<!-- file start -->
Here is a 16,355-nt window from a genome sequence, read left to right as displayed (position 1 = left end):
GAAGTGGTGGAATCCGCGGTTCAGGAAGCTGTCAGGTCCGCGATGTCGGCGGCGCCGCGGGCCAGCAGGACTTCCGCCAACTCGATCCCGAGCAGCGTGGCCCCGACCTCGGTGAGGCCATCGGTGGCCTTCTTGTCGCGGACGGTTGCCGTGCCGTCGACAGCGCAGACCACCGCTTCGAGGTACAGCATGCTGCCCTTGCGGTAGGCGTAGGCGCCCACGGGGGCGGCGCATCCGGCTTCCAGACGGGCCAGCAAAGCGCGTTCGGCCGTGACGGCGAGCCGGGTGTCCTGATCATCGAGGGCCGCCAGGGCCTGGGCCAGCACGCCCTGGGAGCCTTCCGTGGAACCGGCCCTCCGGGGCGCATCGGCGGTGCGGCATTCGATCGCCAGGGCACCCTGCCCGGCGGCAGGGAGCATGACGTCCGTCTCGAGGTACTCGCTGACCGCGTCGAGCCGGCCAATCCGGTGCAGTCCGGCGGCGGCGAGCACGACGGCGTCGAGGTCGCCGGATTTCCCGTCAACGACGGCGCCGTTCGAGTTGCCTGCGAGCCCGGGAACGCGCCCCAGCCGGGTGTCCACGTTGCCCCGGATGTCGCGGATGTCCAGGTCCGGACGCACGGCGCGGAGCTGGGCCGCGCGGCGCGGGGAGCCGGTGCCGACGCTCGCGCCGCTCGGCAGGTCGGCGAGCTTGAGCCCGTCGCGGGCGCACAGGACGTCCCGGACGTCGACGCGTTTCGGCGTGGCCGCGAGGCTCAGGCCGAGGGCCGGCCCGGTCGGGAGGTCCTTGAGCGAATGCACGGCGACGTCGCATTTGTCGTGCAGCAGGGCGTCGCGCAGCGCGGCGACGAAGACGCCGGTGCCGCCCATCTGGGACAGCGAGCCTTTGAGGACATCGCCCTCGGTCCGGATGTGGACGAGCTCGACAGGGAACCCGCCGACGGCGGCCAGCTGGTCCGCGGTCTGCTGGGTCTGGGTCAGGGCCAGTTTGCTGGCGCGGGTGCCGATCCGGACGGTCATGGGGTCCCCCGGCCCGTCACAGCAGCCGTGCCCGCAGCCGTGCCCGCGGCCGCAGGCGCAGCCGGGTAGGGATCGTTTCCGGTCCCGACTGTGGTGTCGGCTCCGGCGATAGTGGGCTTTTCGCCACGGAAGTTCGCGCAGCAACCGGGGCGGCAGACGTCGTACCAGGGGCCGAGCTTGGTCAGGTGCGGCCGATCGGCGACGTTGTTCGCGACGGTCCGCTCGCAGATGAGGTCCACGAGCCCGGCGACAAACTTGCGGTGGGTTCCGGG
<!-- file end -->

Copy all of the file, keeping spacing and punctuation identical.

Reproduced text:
Here is a 16,355-nt window from a genome sequence, read left to right as displayed (position 1 = left end):
GAAGTGGTGGAATCCGCGGTTCAGGAAGCTGTCAGGTCCGCGATGTCGGCGGCGCCGCGGGCCAGCAGGACTTCCGCCAACTCGATCCCGAGCAGCGTGGCCCCGACCTCGGTGAGGCCATCGGTGGCCTTCTTGTCGCGGACGGTTGCCGTGCCGTCGACAGCGCAGACCACCGCTTCGAGGTACAGCATGCTGCCCTTGCGGTAGGCGTAGGCGCCCACGGGGGCGGCGCATCCGGCTTCCAGACGGGCCAGCAAAGCGCGTTCGGCCGTGACGGCGAGCCGGGTGTCCTGATCATCGAGGGCCGCCAGGGCCTGGGCCAGCACGCCCTGGGAGCCTTCCGTGGAACCGGCCCTCCGGGGCGCATCGGCGGTGCGGCATTCGATCGCCAGGGCACCCTGCCCGGCGGCAGGGAGCATGACGTCCGTCTCGAGGTACTCGCTGACCGCGTCGAGCCGGCCAATCCGGTGCAGTCCGGCGGCGGCGAGCACGACGGCGTCGAGGTCGCCGGATTTCCCGTCAACGACGGCGCCGTTCGAGTTGCCTGCGAGCCCGGGAACGCGCCCCAGCCGGGTGTCCACGTTGCCCCGGATGTCGCGGATGTCCAGGTCCGGACGCACGGCGCGGAGCTGGGCCGCGCGGCGCGGGGAGCCGGTGCCGACGCTCGCGCCGCTCGGCAGGTCGGCGAGCTTGAGCCCGTCGCGGGCGCACAGGACGTCCCGGACGTCGACGCGTTTCGGCGTGGCCGCGAGGCTCAGGCCGAGGGCCGGCCCGGTCGGGAGGTCCTTGAGCGAATGCACGGCGACGTCGCATTTGTCGTGCAGCAGGGCGTCGCGCAGCGCGGCGACGAAGACGCCGGTGCCGCCCATCTGGGACAGCGAGCCTTTGAGGACATCGCCCTCGGTCCGGATGTGGACGAGCTCGACAGGGAACCCGCCGACGGCGGCCAGCTGGTCCGCGGTCTGCTGGGTCTGGGTCAGGGCCAGTTTGCTGGCGCGGGTGCCGATCCGGACGGTCATGGGGTCCCCCGGCCCGTCACAGCAGCCGTGCCCGCAGCCGTGCCCGCGGCCGCAGGCGCAGCCGGGTAGGGATCGTTTCCGGTCCCGACTGTGGTGTCGGCTCCGGCGATAGTGGGCTTTTCGCCACGGAAGTTCGCGCAGCAACCGGGGCGGCAGACGTCGTACCAGGGGCCGAGCTTGGTCAGGTGCGGCCGATCGGCGACGTTGTTCGCGACGGTCCGCTCGCAGATGAGGTCCACGAGCCCGGCGACAAACTTGCGGTGGGTTCCGGG